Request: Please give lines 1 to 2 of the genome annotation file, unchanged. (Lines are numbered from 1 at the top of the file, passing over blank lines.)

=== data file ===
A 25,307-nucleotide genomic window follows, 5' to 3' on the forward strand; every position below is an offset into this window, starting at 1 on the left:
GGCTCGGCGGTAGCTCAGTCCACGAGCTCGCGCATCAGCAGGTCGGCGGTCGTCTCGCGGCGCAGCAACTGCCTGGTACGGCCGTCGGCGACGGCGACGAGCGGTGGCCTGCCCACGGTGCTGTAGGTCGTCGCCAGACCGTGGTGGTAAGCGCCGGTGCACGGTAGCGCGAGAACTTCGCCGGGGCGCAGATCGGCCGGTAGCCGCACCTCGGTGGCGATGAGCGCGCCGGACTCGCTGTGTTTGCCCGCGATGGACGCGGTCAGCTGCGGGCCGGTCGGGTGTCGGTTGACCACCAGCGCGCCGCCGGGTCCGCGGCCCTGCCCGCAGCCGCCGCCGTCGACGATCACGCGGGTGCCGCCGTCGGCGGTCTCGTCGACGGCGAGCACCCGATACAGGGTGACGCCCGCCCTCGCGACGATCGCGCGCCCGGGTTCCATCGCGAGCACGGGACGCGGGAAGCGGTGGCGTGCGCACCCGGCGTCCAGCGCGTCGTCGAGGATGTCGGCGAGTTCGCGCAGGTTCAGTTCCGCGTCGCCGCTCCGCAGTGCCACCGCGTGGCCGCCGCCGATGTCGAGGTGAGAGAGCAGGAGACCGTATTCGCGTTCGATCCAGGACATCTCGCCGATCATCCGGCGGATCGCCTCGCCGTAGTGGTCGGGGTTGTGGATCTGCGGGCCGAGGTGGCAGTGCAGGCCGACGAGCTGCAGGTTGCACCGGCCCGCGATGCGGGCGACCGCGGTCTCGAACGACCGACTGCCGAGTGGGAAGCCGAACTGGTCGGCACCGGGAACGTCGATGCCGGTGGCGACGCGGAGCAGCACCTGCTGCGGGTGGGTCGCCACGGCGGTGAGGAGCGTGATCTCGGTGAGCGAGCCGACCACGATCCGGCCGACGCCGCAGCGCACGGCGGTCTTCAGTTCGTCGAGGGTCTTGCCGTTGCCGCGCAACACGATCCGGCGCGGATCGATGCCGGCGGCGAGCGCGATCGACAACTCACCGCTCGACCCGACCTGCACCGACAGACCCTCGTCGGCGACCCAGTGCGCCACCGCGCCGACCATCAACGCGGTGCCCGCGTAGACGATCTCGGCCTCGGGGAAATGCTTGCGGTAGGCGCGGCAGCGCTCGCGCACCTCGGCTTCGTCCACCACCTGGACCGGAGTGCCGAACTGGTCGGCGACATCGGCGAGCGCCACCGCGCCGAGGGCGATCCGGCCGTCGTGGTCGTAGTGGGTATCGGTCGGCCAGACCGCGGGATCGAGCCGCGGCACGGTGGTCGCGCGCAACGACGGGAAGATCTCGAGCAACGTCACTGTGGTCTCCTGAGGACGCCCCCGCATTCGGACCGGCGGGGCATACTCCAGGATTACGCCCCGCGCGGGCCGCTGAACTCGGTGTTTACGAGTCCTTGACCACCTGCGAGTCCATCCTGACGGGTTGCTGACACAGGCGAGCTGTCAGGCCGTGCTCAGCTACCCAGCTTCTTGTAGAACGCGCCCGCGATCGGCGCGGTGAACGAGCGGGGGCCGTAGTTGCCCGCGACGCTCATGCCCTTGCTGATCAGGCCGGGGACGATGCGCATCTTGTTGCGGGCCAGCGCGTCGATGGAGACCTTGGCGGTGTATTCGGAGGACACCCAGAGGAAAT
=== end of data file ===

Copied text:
A 25,307-nucleotide genomic window follows, 5' to 3' on the forward strand; every position below is an offset into this window, starting at 1 on the left:
GGCTCGGCGGTAGCTCAGTCCACGAGCTCGCGCATCAGCAGGTCGGCGGTCGTCTCGCGGCGCAGCAACTGCCTGGTACGGCCGTCGGCGACGGCGACGAGCGGTGGCCTGCCCACGGTGCTGTAGGTCGTCGCCAGACCGTGGTGGTAAGCGCCGGTGCACGGTAGCGCGAGAACTTCGCCGGGGCGCAGATCGGCCGGTAGCCGCACCTCGGTGGCGATGAGCGCGCCGGACTCGCTGTGTTTGCCCGCGATGGACGCGGTCAGCTGCGGGCCGGTCGGGTGTCGGTTGACCACCAGCGCGCCGCCGGGTCCGCGGCCCTGCCCGCAGCCGCCGCCGTCGACGATCACGCGGGTGCCGCCGTCGGCGGTCTCGTCGACGGCGAGCACCCGATACAGGGTGACGCCCGCCCTCGCGACGATCGCGCGCCCGGGTTCCATCGCGAGCACGGGACGCGGGAAGCGGTGGCGTGCGCACCCGGCGTCCAGCGCGTCGTCGAGGATGTCGGCGAGTTCGCGCAGGTTCAGTTCCGCGTCGCCGCTCCGCAGTGCCACCGCGTGGCCGCCGCCGATGTCGAGGTGAGAGAGCAGGAGACCGTATTCGCGTTCGATCCAGGACATCTCGCCGATCATCCGGCGGATCGCCTCGCCGTAGTGGTCGGGGTTGTGGATCTGCGGGCCGAGGTGGCAGTGCAGGCCGACGAGCTGCAGGTTGCACCGGCCCGCGATGCGGGCGACCGCGGTCTCGAACGACCGACTGCCGAGTGGGAAGCCGAACTGGTCGGCACCGGGAACGTCGATGCCGGTGGCGACGCGGAGCAGCACCTGCTGCGGGTGGGTCGCCACGGCGGTGAGGAGCGTGATCTCGGTGAGCGAGCCGACCACGATCCGGCCGACGCCGCAGCGCACGGCGGTCTTCAGTTCGTCGAGGGTCTTGCCGTTGCCGCGCAACACGATCCGGCGCGGATCGATGCCGGCGGCGAGCGCGATCGACAACTCACCGCTCGACCCGACCTGCACCGACAGACCCTCGTCGGCGACCCAGTGCGCCACCGCGCCGACCATCAACGCGGTGCCCGCGTAGACGATCTCGGCCTCGGGGAAATGCTTGCGGTAGGCGCGGCAGCGCTCGCGCACCTCGGCTTCGTCCACCACCTGGACCGGAGTGCCGAACTGGTCGGCGACATCGGCGAGCGCCACCGCGCCGAGGGCGATCCGGCCGTCGTGGTCGTAGTGGGTATCGGTCGGCCAGACCGCGGGATCGAGCCGCGGCACGGTGGTCGCGCGCAACGACGGGAAGATCTCGAGCAACGTCACTGTGGTCTCCTGAGGACGCCCCCGCATTCGGACCGGCGGGGCATACTCCAGGATTACGCCCCGCGCGGGCCGCTGAACTCGGTGTTTACGAGTCCTTGACCACCTGCGAGTCCATCCTGACGGGTTGCTGACACAGGCGAGCTGTCAGGCCGTGCTCAGCTACCCAGCTTCTTGTAGAACGCGCCCGCGATCGGCGCGGTGAACGAGCGGGGGCCGTAGTTGCCCGCGACGCTCATGCCCTTGCTGATCAGGCCGGGGACGATGCGCATCTTGTTGCGGGCCAGCGCGTCGATGGAGACCTTGGCGGTGTATTCGGAGGACACCCAGAGGAAAT